Plants and poetry are frequent partners, and perhaps no combination of the literary and the horticultural is better known that Wordsworth and daffodils. His love of the great outdoors prompted him to walk across England and then all of Europe, during which time he penned his famous descriptive poem that begins,
"I wandered lonely as a cloud/That floats on high o'er vales and hills, When all at once I saw a crowd/A host, of golden daffodils."
This week we're exploring my fondness for daffodils, and the reasons they're perfect for growing on the High Plains.
This week we’ll complete our state flower series with a tribute to a plant that can take the heat and thrive on very little water, making it a good choice for many of the gardens in our High Plains Public Radio broadcast area.
Over the years controversy and debate have run rampant concerning the original choice for Oklahoma’s state flower. To cover all the bases and please various strong willed groups from the Sooner State, officials wound up with three floral choices and three honorary titles.
Goldenrod is a wallflower, standing in the background, while other flowers in the garden take center stage. It has been blamed for watery eyes and runny noses, when in fact, the true cause of those allergy symptoms is probably ragweed which blooms at the same time. Goldenrod has taken the heat for years for, but its blame without substantiation. It is a rare gardener to take up the cause of the Goldenrod, but I like this plant. It has a place in my garden.
This week’s sojourn into our series honoring state flowers takes us along the highways, byways, and flatlands of the Sunflower State. And we’ll renew our quest for an answer to one of botany’s intriguing mysteries. Sunflowers in Kansas can be regarded as a cash crop, a highlight of the flower garden, or one of the most colorful weeds along the roadways. In any case, they’re a welcome sight.
Bluebonnets don’t bloom very long, but when they do they are the highlight of a trip to Texas. We’ll look at ways to try and ‘grow your own’, giving them lots of sun and not much water. But the best way to experience bluebonnets is to travel down to Central Texas in March and April and take in the native wildflowers as they carpet the roadways.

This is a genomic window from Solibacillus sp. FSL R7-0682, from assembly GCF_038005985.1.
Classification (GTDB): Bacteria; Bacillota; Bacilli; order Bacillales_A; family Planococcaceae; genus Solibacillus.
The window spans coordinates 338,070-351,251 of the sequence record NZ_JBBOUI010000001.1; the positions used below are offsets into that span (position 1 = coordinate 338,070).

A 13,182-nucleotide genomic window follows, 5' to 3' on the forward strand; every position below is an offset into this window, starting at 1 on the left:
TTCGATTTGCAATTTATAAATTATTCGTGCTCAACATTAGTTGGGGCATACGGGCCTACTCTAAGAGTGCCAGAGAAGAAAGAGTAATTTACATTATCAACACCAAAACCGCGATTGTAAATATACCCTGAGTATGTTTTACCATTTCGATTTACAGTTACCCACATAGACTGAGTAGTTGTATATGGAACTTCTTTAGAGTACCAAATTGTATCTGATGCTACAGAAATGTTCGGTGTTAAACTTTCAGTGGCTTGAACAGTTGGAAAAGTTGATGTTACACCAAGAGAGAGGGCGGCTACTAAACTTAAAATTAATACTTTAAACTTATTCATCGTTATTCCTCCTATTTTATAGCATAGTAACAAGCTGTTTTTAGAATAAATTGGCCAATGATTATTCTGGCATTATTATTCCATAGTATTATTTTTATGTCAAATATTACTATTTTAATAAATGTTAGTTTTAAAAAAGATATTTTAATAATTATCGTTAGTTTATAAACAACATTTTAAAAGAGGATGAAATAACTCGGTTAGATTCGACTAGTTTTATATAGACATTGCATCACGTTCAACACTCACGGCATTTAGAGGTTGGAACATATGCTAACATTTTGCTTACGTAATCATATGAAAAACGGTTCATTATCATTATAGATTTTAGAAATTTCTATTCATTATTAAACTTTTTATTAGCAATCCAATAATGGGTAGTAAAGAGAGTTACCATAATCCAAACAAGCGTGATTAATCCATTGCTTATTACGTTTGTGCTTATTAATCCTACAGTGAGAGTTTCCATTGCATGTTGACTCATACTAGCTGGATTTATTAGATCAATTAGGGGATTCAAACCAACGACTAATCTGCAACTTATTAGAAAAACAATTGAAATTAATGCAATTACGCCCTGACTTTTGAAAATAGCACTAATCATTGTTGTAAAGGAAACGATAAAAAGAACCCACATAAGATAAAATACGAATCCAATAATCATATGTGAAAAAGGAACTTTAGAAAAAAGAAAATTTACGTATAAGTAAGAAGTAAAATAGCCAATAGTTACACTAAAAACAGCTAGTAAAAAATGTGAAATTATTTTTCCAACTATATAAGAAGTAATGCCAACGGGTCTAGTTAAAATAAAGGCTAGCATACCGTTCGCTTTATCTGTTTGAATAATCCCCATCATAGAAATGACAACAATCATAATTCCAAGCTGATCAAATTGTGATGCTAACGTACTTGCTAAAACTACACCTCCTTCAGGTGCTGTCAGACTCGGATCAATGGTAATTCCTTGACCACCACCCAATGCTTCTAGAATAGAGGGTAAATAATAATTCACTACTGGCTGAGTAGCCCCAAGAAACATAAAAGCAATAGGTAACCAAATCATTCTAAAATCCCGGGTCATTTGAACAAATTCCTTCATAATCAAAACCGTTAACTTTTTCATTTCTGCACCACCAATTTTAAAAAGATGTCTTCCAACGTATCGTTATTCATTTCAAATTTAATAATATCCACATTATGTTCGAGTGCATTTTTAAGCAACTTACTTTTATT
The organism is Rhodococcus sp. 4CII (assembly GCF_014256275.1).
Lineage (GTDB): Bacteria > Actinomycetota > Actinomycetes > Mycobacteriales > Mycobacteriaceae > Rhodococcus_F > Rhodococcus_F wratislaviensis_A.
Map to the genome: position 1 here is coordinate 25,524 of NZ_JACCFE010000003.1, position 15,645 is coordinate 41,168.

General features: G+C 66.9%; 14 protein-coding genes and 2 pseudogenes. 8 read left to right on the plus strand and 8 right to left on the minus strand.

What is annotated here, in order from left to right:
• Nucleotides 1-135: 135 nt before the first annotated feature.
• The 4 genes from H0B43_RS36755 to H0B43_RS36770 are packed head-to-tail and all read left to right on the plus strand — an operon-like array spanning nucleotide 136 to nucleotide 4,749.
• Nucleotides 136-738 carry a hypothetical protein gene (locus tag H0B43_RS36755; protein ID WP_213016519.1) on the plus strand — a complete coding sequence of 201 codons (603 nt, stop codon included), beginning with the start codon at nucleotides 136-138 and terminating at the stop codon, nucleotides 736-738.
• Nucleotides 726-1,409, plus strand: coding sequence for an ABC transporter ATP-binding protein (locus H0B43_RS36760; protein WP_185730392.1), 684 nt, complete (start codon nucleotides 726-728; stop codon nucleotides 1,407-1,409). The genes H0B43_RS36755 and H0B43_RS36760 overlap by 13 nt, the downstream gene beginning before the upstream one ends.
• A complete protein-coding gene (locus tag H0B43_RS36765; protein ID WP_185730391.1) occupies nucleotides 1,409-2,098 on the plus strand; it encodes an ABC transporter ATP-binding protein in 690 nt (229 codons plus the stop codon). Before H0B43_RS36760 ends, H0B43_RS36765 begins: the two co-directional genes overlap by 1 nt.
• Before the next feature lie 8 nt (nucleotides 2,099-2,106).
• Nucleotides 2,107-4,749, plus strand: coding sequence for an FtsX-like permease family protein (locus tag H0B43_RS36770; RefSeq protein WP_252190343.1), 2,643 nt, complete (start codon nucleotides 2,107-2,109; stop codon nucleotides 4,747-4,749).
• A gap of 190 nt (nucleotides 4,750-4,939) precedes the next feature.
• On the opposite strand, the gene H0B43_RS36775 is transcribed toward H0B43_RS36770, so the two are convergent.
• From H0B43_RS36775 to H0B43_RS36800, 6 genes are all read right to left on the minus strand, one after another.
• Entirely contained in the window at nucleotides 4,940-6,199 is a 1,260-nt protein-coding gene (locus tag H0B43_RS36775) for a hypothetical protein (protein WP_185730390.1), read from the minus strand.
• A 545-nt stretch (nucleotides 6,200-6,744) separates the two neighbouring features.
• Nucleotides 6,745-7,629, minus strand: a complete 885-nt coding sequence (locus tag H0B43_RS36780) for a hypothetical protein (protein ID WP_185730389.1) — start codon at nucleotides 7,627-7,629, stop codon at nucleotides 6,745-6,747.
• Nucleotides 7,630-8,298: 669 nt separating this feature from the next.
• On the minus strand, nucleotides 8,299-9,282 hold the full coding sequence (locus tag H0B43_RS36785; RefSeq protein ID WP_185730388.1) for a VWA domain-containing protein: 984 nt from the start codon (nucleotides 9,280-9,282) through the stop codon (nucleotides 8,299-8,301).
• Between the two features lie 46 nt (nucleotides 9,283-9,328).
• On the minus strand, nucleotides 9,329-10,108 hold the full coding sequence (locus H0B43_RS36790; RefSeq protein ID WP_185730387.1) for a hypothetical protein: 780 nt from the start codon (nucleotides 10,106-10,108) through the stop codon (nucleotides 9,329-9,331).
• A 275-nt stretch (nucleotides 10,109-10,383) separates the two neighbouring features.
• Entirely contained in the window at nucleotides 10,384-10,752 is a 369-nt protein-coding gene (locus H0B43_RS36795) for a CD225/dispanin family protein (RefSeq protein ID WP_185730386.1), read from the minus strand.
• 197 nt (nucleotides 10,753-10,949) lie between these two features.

Just when the winter doldrums are about to win the boredom trophy, here comes a breath of fresh air and springtime! Colorful pansies are just the thing to get you going in the garden, as they survive frosty weather. And if it’s still too arctic outside, you can start them indoors by nesting them in a bowl of potting soil.
This week we’ll revisit a series on state flowers that belong to the areas that High Plains Public Radio serves. We’ll start by traveling to colorful Colorado and a look at their glorious mountain columbines.
A look at what’s being served up on the tables of New York exposes lots of crawlies that some people proclaim to be creepy and others think are delicious. And a bit of investigation exposes a world wide market for bugs that might help stave off starvation for some, while helping to save the planet for all of us.
An unusual horticultural bargain brought about an investigation of one of Mexico’s most playful exports. These beans aren’t for the dinner table, but they can sometimes be found on the gaming tables of a casino!
Recycle those glorious holiday plants and use them again next year! It’s fairly easy to babysit these favorite flowering bulbs, first in house during the rest of the cold weather, then outside in the spring and summer. Give them time to adjust to a new bloom schedule in the fall and they’ll serve you well next Christmas.
The staff of the Carleen Bright Arboretum in Central Texas introduced me to the Growing Wild Butterfly Gardening Program, and gave me an opportunity to observe some of their beautiful butterfly habitats. This week we’ll take a look at some butterfly gardening basics provided by the Texas parks and Wildlife Department and the Urban Fish and Wildlife Program.